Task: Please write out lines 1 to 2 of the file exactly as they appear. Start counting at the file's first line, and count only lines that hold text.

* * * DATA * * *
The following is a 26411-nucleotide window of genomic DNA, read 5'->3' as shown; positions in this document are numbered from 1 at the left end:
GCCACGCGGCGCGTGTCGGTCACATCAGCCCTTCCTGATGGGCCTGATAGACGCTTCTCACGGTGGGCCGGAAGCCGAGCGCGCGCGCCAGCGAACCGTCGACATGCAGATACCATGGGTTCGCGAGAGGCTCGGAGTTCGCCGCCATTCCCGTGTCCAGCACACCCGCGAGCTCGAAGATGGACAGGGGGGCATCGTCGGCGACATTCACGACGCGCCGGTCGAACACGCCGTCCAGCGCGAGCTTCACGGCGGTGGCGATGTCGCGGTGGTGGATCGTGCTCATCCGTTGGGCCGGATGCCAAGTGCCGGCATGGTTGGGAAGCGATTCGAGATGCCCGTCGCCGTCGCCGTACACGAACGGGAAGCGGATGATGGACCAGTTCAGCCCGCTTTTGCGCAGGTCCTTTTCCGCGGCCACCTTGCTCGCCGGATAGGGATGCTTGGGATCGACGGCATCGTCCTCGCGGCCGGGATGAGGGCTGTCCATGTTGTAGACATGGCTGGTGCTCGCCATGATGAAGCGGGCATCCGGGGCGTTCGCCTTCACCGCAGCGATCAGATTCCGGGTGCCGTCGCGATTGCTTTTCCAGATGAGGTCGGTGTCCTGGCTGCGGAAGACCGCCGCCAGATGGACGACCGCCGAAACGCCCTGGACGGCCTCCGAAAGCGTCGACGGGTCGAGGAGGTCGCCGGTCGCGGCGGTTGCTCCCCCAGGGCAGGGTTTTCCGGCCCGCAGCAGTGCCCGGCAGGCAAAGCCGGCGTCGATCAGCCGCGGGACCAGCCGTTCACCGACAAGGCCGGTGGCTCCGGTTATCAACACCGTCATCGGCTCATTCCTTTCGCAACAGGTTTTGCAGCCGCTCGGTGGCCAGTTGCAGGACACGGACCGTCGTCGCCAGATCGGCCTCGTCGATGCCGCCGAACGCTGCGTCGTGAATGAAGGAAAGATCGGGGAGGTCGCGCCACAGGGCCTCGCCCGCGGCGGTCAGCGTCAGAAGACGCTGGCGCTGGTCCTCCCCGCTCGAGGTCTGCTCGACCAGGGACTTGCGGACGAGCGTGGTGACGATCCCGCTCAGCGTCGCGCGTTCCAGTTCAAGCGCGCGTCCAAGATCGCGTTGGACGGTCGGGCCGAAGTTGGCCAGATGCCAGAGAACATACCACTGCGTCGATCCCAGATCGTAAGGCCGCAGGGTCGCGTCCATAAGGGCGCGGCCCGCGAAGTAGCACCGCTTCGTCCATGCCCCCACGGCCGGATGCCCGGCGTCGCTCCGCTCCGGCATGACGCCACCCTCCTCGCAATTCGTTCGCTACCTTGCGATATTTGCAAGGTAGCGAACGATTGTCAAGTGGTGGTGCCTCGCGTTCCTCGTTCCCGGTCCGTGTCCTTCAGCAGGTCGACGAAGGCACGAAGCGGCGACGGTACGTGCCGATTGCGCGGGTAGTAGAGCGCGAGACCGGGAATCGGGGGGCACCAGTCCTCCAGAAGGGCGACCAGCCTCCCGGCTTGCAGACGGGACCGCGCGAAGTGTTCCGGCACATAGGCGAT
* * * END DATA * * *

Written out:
The following is a 26411-nucleotide window of genomic DNA, read 5'->3' as shown; positions in this document are numbered from 1 at the left end:
GCCACGCGGCGCGTGTCGGTCACATCAGCCCTTCCTGATGGGCCTGATAGACGCTTCTCACGGTGGGCCGGAAGCCGAGCGCGCGCGCCAGCGAACCGTCGACATGCAGATACCATGGGTTCGCGAGAGGCTCGGAGTTCGCCGCCATTCCCGTGTCCAGCACACCCGCGAGCTCGAAGATGGACAGGGGGGCATCGTCGGCGACATTCACGACGCGCCGGTCGAACACGCCGTCCAGCGCGAGCTTCACGGCGGTGGCGATGTCGCGGTGGTGGATCGTGCTCATCCGTTGGGCCGGATGCCAAGTGCCGGCATGGTTGGGAAGCGATTCGAGATGCCCGTCGCCGTCGCCGTACACGAACGGGAAGCGGATGATGGACCAGTTCAGCCCGCTTTTGCGCAGGTCCTTTTCCGCGGCCACCTTGCTCGCCGGATAGGGATGCTTGGGATCGACGGCATCGTCCTCGCGGCCGGGATGAGGGCTGTCCATGTTGTAGACATGGCTGGTGCTCGCCATGATGAAGCGGGCATCCGGGGCGTTCGCCTTCACCGCAGCGATCAGATTCCGGGTGCCGTCGCGATTGCTTTTCCAGATGAGGTCGGTGTCCTGGCTGCGGAAGACCGCCGCCAGATGGACGACCGCCGAAACGCCCTGGACGGCCTCCGAAAGCGTCGACGGGTCGAGGAGGTCGCCGGTCGCGGCGGTTGCTCCCCCAGGGCAGGGTTTTCCGGCCCGCAGCAGTGCCCGGCAGGCAAAGCCGGCGTCGATCAGCCGCGGGACCAGCCGTTCACCGACAAGGCCGGTGGCTCCGGTTATCAACACCGTCATCGGCTCATTCCTTTCGCAACAGGTTTTGCAGCCGCTCGGTGGCCAGTTGCAGGACACGGACCGTCGTCGCCAGATCGGCCTCGTCGATGCCGCCGAACGCTGCGTCGTGAATGAAGGAAAGATCGGGGAGGTCGCGCCACAGGGCCTCGCCCGCGGCGGTCAGCGTCAGAAGACGCTGGCGCTGGTCCTCCCCGCTCGAGGTCTGCTCGACCAGGGACTTGCGGACGAGCGTGGTGACGATCCCGCTCAGCGTCGCGCGTTCCAGTTCAAGCGCGCGTCCAAGATCGCGTTGGACGGTCGGGCCGAAGTTGGCCAGATGCCAGAGAACATACCACTGCGTCGATCCCAGATCGTAAGGCCGCAGGGTCGCGTCCATAAGGGCGCGGCCCGCGAAGTAGCACCGCTTCGTCCATGCCCCCACGGCCGGATGCCCGGCGTCGCTCCGCTCCGGCATGACGCCACCCTCCTCGCAATTCGTTCGCTACCTTGCGATATTTGCAAGGTAGCGAACGATTGTCAAGTGGTGGTGCCTCGCGTTCCTCGTTCCCGGTCCGTGTCCTTCAGCAGGTCGACGAAGGCACGAAGCGGCGACGGTACGTGCCGATTGCGCGGGTAGTAGAGCGCGAGACCGGGAATCGGGGGGCACCAGTCCTCCAGAAGGGCGACCAGCCTCCCGGCTTGCAGACGGGACCGCGCGAAGTGTTCCGGCACATAGGCGAT